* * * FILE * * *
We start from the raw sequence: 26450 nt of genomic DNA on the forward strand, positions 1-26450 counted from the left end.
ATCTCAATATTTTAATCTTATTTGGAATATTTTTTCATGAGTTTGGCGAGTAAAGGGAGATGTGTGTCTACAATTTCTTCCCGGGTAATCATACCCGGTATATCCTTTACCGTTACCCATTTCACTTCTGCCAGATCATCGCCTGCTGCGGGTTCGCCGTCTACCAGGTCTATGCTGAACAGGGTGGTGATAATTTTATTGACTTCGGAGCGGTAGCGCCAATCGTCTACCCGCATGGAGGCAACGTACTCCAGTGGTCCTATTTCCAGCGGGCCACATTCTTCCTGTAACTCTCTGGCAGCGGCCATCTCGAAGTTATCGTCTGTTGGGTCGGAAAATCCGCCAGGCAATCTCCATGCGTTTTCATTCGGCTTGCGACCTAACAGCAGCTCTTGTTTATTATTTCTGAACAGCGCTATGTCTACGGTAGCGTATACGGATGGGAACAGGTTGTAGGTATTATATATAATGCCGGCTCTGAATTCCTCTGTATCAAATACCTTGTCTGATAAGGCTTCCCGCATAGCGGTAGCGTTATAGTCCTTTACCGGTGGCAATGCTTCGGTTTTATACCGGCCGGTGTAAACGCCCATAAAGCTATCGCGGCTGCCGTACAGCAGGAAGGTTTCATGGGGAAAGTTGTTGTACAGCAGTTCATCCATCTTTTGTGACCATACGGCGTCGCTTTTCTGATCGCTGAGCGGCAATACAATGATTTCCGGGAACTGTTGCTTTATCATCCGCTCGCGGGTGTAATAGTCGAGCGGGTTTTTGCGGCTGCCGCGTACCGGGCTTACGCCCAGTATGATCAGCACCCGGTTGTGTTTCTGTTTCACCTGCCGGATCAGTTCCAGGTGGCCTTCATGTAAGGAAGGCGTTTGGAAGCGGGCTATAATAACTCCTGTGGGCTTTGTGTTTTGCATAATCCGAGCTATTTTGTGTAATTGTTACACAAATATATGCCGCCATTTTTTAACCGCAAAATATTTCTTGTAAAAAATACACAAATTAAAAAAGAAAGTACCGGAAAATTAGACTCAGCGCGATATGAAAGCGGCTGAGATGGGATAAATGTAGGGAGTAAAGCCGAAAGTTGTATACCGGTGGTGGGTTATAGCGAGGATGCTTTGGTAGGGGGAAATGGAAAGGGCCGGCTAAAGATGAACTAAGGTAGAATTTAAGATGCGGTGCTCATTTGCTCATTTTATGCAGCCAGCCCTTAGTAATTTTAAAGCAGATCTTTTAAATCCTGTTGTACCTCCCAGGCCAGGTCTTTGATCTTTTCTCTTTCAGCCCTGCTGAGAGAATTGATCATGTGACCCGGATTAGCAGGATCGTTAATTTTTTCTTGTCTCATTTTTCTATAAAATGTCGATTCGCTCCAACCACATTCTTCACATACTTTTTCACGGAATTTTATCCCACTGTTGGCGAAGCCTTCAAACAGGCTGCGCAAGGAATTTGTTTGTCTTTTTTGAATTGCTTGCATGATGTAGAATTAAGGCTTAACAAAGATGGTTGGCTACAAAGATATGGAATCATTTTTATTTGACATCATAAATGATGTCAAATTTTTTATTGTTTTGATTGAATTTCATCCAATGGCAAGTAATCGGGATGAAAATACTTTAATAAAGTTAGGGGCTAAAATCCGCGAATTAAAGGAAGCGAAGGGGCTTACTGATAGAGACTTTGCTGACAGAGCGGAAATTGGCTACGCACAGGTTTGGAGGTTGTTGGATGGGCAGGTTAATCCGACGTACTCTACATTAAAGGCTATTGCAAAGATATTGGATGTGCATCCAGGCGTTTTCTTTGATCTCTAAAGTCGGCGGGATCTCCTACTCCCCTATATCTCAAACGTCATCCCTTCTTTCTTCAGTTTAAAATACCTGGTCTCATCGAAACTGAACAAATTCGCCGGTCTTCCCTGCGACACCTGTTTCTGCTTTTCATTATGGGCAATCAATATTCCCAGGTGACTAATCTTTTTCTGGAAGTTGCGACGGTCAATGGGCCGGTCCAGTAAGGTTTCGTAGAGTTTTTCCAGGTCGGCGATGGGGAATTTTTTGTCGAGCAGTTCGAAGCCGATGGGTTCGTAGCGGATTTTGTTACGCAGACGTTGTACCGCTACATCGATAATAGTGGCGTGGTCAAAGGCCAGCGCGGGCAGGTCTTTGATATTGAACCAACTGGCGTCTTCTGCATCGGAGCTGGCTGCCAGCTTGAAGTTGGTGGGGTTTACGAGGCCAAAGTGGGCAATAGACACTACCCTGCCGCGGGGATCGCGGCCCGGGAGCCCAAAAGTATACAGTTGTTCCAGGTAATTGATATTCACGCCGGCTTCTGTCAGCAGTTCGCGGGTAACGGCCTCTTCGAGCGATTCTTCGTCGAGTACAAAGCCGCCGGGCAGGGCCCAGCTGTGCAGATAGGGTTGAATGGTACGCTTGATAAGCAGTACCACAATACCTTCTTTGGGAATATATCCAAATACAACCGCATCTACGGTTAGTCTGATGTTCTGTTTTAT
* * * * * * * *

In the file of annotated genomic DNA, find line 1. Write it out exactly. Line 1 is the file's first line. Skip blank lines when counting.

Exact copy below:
We start from the raw sequence: 26450 nt of genomic DNA on the forward strand, positions 1-26450 counted from the left end.